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Dynamic Anonymous type in Razor causes RuntimeBinderException

I am trying to use a dynamic type model in my MVC application. I have the following code: in controller:

var model = new { Name = "test name", Family = "m" };
return this.View(model);

and in the view I have:

@model dynamic

@if(Model!=null)
{
   <p> @Html.Raw(Model.Name) </p>
}

When I am running this, I am getting the following error :

'object' does not contain a definition for 'Name'   (System.Exception {Microsoft.CSharp.RuntimeBinder.RuntimeBinderException)

Why do I get this error? During debug, if I put my cursor on @Model, I can see that it has two property called Name and Family.

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marked as duplicate by casperOne Jan 12 '12 at 16:31

This question has been asked before and already has an answer. If those answers do not fully address your question, please ask a new question.

    
You can see @Model properties during debug because of reflection... –  Brian Driscoll Jan 11 '12 at 13:53
    
Thanks, So why I am getting the error? The object has that property and it is dynamic type ! –  mans Jan 11 '12 at 13:54

1 Answer 1

up vote 14 down vote accepted

What you have shown is not a dynamic type. It's an anonymous type. There's a huge difference.

You cannot use anonymous types as models. The reason for this is because the compiler emits anonymous types as internal. This means that they are only accessible withing the current assembly. But as you know Razor views are compiled by the ASP.NET runtime as separate assemblies which have no way of using those anonymous types.

Obviously the correct way in this case is to use a view model:

public class MyViewModel
{
    public string Name { get; set; }
    public string Family { get; set; }
}

and then have your controller action pass this view model to the view:

var model = new MyViewModel { Name = "test name", Family = "m" };
return this.View(model);

so that your view can work with it:

@model MyViewModel
@if (Model != null)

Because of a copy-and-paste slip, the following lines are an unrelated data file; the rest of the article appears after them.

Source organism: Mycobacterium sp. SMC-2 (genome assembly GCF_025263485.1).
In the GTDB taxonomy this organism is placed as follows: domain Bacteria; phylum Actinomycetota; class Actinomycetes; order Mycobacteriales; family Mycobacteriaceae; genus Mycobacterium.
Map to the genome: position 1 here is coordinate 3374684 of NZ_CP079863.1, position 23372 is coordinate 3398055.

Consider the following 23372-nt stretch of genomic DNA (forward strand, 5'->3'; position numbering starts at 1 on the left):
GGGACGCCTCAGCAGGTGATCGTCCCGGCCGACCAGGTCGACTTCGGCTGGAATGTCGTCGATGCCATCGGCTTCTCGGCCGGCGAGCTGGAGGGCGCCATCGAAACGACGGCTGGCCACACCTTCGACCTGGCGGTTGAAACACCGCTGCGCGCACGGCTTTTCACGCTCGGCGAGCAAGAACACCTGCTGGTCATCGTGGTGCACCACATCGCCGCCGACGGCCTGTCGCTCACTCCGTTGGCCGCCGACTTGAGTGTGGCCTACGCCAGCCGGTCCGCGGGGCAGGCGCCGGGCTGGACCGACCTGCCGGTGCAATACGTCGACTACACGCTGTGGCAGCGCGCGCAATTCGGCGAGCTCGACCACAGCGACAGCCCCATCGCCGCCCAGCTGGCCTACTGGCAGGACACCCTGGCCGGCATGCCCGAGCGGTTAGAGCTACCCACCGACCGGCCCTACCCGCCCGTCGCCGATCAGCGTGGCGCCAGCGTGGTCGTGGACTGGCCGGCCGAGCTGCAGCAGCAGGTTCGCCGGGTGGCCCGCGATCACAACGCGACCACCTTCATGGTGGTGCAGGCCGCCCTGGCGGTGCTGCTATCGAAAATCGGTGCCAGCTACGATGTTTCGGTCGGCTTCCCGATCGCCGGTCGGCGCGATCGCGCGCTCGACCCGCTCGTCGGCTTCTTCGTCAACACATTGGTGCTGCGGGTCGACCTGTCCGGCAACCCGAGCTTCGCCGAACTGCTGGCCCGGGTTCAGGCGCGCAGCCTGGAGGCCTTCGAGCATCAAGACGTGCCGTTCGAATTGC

{
    <p>@Model.Name</p>
}

Some people (not me, I would never recommend anything like this) also use ViewBag and this way they don't need a model:

ViewBag.Name = "test name";
ViewBag.Family = "m";
return this.View();

and then in the view:

<p>@ViewBag.Name</p>
share|improve this answer
    
Thanks for explanation. I am wondering how ViewBag is implemented? Can I have a dynamic model? this post says that it is possible: blogs.msdn.com/b/rickandy/archive/2011/01/28/… but I could not do it. –  mans Jan 11 '12 at 15:07
    
@user654019, ViewBag is just a dynamic wrapper around the ViewData dictionary. You need to have some concrete type to be used as model. You could use @model dnyamic but if this model is not pointing to a specific type (not anonymous object, it can't work with anonymous objects for the reasons I outlined in my answer) it simply won't work. In the blog post you have linked they are pointing the dnyamic model to concrete classes they defined like Blog, List<Blog>, all being strongly typed. There is not a single anonymous object. You can forget about them in ASP.NET MVC. –  Darin Dimitrov Jan 11 '12 at 15:17
    
Thanks, Can you please give me some clue on how Viewbag is implemented? Any document? –  mans Jan 11 '12 at 15:22
    
@user654019, it's extremely simple, a couple of lines of code. It's just a wrapper around ViewData. You can download the ASP.NET MVC 3 source code and look at the DynamicViewDataDictionary.cs file. It derives from DynamicObject and wraps the ViewData, so when you do ViewBag.Foo it will invoke the underlying ViewData["Foo"]. –  Darin Dimitrov Jan 11 '12 at 15:31

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